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 Image provided by the United Nations Children's Fund (UNICEF) shows people sitting on a structure devastated by Hurricane Matthew, in the neighborhood of La Savane, Les Cayes, Haiti, on Oct. 9, 2016
Image provided by the United Nations Children's Fund (UNICEF) shows people sitting on a structure devastated by Hurricane Matthew, in the neighborhood of La Savane, Les Cayes, Haiti, on Oct. 9, 2016

UNITED NATIONS, Oct. 11 (Xinhua) -- One week after Hurricane Matthew slammed into Haiti, and as schools re-open across the small island country, more than 100,000 children will be missing out on learning after their schools were either damaged or converted into shelters, the UN Children's Fund (UNICEF) said here Tuesday.

"At least 100,000 children today will not experience the joy, safety and stimulation that being in a classroom brings," said Jean Metenier, the UNICEF deputy representative in Haiti. "We need to get them back to learning as soon as possible."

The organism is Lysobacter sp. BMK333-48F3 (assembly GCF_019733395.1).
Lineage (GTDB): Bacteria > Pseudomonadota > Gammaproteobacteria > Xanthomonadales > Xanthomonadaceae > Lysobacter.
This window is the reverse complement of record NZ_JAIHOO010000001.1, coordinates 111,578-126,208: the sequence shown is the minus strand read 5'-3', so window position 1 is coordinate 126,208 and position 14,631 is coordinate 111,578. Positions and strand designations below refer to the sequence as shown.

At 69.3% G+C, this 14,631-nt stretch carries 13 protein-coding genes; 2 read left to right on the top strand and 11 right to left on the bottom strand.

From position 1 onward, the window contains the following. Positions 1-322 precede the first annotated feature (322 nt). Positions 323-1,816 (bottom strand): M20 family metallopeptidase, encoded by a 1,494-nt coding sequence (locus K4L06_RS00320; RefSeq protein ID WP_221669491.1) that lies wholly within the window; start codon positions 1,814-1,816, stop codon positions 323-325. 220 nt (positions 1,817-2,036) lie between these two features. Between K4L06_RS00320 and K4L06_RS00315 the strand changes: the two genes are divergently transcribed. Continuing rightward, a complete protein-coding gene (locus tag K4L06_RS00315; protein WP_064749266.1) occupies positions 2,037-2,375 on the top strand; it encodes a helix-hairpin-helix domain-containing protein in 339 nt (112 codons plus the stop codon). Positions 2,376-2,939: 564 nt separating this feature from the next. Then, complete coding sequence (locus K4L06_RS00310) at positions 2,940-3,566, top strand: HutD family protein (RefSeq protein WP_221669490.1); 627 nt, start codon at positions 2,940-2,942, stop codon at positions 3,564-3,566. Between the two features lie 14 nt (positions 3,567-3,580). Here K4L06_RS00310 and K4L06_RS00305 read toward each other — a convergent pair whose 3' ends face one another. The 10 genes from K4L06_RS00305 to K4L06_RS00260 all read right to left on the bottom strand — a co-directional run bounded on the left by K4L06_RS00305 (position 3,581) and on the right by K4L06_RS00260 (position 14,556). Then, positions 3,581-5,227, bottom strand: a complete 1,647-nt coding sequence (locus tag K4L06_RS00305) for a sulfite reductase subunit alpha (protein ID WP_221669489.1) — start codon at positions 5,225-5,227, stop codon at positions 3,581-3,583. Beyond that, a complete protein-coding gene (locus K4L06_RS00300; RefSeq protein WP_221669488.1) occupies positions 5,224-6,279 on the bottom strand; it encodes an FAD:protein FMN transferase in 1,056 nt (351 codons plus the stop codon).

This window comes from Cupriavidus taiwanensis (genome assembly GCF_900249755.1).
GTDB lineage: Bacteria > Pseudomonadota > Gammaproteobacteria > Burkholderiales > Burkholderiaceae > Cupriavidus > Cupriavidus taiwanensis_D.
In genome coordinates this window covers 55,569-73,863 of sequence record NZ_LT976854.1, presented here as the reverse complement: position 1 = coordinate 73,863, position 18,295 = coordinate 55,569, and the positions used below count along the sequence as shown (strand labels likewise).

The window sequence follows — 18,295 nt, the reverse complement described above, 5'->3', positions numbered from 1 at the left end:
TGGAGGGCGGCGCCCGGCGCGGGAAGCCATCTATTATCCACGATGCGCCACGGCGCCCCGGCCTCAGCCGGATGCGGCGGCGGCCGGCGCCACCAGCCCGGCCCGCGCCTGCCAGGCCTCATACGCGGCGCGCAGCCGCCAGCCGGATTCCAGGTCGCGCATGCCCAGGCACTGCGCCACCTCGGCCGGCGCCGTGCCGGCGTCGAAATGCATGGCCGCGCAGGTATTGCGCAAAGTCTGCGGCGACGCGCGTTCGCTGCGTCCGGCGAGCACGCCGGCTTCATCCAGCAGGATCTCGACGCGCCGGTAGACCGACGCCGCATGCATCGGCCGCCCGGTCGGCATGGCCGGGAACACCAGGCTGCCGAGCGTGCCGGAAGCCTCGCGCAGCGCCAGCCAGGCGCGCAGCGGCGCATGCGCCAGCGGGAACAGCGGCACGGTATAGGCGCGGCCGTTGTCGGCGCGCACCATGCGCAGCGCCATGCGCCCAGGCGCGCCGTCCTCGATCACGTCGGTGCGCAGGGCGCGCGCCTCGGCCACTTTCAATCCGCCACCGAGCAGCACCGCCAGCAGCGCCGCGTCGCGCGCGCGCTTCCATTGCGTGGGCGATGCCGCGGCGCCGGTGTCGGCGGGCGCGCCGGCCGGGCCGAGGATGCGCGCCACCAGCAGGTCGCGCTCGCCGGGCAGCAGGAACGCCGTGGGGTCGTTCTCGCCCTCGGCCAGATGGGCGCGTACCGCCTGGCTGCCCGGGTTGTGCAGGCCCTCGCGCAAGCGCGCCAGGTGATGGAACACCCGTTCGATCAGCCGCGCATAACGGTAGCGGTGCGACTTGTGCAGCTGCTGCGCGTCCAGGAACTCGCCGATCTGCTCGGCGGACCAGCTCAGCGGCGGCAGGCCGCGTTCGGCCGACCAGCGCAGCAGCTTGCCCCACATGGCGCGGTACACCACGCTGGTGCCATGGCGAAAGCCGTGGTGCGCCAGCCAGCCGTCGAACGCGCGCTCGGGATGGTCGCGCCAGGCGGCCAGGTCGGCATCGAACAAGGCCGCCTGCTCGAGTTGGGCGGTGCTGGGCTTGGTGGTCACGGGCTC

"Hurricane Matthew took away their schools, homes and textbooks. It shouldn't take away their sense of hope," Metenier said in a press release issued here.

According to initial national estimates, at least 300 public schools have been partially or entirely damaged in the Caribbean country and many others are being used to shelter displaced families. Schools in Sud and Grande Anse departments will remain closed for at least another week.

UNICEF is working with partners to help set up temporary learning spaces and deliver school supplies. Priorities include the efforts to rehabilitate damaged schools, provide students and teachers with adequate school supplies, schools furniture and teaching materials; and provide children with psychosocial support.

In Haiti, around 20,000 houses were destroyed, more than 15,600 people were evacuated and the death toll could reach over one thousand, once the problems surrounding communication, electricity and roads corroborate the magnitude of the damage, according to figures from the UN Office for the Coordination of Humanitarian Affairs (OCHA).

Hurricane Matthew is considered to be the strongest one in the tropical Atlantic since "Felix" in 2007 and one of the most worrisome consequences in Haiti is the possible return of the cholera epidemic which has not been completely eradicated from the island since the 2010 earthquake.